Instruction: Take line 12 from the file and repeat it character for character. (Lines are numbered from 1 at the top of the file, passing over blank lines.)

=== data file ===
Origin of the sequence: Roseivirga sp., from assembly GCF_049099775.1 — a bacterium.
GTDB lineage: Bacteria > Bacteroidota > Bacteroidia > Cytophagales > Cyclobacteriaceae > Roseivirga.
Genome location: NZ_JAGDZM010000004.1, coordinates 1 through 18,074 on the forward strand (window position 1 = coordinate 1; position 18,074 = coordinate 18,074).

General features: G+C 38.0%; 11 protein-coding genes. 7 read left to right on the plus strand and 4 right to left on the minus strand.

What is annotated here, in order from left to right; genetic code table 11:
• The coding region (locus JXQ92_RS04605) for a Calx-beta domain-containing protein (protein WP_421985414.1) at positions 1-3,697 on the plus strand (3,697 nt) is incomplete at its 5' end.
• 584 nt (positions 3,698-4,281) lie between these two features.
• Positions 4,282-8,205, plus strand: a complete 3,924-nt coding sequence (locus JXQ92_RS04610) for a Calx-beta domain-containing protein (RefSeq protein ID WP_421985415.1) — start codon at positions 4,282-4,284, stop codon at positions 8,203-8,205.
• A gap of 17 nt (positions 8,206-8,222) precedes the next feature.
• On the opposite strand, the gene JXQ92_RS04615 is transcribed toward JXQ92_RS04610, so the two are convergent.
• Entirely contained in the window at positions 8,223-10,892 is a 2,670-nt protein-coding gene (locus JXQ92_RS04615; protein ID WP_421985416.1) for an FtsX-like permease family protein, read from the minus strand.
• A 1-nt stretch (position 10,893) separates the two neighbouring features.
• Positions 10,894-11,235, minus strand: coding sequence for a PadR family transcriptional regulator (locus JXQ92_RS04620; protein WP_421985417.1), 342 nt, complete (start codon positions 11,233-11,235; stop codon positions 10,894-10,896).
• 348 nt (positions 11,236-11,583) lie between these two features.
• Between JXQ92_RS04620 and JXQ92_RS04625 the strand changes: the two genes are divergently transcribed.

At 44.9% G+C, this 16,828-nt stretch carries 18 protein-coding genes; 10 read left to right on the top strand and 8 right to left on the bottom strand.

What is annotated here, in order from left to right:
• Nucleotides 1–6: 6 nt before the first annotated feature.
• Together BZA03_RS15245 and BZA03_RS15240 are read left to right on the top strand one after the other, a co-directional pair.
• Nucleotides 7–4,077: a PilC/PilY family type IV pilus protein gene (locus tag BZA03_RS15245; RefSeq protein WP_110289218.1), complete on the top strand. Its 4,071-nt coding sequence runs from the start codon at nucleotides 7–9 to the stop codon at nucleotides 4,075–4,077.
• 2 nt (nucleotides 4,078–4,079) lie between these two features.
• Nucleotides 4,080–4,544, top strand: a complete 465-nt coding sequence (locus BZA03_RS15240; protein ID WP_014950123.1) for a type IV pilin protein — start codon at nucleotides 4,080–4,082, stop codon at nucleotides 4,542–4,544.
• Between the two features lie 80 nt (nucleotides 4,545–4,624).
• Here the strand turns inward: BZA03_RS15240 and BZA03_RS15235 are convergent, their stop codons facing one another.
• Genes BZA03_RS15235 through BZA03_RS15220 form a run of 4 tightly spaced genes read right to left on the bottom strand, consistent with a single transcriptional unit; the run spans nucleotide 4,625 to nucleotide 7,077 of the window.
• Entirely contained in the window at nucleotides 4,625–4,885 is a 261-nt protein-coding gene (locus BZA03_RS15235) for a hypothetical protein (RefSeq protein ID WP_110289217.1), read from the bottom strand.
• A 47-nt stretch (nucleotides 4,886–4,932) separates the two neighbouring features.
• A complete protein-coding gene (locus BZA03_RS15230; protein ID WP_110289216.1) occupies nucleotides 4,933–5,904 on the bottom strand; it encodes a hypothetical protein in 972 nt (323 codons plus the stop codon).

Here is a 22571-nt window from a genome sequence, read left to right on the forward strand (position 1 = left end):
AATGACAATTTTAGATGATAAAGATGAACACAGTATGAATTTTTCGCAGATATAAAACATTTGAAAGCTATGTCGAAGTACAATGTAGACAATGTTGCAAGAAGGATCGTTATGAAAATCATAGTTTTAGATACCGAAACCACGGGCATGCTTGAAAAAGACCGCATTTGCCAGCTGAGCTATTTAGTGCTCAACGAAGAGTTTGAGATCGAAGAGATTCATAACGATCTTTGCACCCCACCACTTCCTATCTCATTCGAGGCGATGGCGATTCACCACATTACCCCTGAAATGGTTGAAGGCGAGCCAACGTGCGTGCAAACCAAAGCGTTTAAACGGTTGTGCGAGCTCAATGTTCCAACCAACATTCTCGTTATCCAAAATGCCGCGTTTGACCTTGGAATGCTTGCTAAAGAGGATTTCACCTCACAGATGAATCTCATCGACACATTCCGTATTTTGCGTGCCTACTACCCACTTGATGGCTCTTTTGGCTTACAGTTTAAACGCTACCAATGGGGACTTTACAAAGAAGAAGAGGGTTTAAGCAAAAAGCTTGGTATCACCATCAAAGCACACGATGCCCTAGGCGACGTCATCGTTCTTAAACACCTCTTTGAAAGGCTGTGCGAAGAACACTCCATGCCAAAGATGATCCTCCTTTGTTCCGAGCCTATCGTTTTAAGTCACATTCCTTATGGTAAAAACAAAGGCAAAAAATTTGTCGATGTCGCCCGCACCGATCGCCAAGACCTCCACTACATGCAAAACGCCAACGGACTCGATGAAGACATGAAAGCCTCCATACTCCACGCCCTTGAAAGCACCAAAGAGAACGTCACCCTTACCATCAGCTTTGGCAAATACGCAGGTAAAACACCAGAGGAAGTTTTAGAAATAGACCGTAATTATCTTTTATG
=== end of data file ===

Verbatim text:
• A 1-nt stretch (position 10,893) separates the two neighbouring features.